A study examines the effect of after-school activity participation on a child's attention-deficit/hyperactivity disorder (ADHD) severity.
An analysis of data from the National Survey of Children’s Health for about 4000 children revealed that in children with attention-deficit/hyperactivity disorder (ADHD), participation in after-school activities is associated with decreased ADHD severity and less school absenteeism. Investigators identified children aged 5 to 17 years with ADHD and surveyed their caretakers, along with examining data related to parent-rated ADHD severity and 2 measures of school functioning: number of missed school days and number of calls home from school. In assessing participation in after-school activities, investigators included any organized activities during the school week or on weekends, including sports teams, clubs, and music or other lessons. Participation in after-school activity was as follows: 71.9% in at least 1, 28.3% in 2, and 18.5% in 3 activities. Analysis showed that any after-school activity participation was associated with less likelihood of having moderate to severe ADHD and missing school days. Participation in after- school activities was not significantly associated with calls home from school.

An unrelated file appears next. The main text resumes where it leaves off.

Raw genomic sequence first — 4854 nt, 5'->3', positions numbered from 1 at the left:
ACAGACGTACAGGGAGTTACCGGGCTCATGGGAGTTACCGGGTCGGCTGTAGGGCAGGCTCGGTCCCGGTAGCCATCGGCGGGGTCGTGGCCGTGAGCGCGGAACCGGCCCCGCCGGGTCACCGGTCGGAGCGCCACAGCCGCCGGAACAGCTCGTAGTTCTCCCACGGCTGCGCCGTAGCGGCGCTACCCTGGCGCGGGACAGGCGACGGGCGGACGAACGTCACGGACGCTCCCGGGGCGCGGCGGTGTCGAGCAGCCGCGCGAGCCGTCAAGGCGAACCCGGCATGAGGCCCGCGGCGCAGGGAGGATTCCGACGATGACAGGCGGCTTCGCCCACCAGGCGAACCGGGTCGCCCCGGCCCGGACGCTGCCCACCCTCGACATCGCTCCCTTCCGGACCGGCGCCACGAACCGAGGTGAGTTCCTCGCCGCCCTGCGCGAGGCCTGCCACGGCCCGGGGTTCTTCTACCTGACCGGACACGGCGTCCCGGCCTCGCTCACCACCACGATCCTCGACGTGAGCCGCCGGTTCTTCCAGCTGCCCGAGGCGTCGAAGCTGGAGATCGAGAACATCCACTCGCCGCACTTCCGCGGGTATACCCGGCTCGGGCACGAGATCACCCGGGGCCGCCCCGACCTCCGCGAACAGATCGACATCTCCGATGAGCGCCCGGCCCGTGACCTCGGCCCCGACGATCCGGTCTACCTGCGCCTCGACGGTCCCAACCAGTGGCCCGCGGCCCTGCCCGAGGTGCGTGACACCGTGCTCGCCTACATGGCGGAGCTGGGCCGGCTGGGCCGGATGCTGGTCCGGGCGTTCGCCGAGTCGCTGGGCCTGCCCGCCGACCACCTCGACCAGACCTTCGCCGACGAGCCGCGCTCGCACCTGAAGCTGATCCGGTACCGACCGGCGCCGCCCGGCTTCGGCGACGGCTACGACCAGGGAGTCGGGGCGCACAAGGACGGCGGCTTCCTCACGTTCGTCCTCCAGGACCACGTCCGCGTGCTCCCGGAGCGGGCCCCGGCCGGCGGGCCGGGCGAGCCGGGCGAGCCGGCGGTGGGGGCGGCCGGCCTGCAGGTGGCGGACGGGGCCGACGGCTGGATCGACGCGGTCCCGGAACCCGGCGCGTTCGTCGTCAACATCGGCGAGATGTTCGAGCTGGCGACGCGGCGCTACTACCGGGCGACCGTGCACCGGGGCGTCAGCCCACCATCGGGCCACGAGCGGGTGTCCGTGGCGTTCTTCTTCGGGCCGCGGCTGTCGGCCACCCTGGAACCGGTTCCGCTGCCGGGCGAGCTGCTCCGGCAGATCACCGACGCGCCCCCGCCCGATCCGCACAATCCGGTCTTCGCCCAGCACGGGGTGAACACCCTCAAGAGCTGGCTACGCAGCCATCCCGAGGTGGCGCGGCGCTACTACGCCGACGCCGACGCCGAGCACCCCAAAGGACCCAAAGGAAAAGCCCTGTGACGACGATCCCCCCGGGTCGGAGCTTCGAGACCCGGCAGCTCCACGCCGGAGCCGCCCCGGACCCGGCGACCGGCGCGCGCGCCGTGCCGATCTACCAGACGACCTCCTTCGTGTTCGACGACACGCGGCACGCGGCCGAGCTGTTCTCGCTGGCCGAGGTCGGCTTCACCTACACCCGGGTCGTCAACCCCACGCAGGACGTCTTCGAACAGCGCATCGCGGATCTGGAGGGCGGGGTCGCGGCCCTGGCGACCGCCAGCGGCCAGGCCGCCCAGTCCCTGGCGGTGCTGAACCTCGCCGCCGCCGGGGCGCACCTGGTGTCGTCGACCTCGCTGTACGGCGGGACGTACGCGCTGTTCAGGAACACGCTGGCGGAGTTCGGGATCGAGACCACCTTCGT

Thoughts from Dr. Farber
This study does not prove that school activities help children with ADHD (those with mild ADHD may be more likely to participate in the first place), but it makes sense, and, if not disruptive to the family, such activities should be encouraged. With the pandemic fading, this can of course apply to all children, not just those with ADHD.
1. Lax Y, Brown SN, Silver M, Brown NM. Associations between participation in after-school activities, atten- tion-deficit/hyperactivity disorder severity, and school functioning. J Dev Behav Pediatr.2021;42(4):257-263. doi:10.1097/dbp.0000000000000901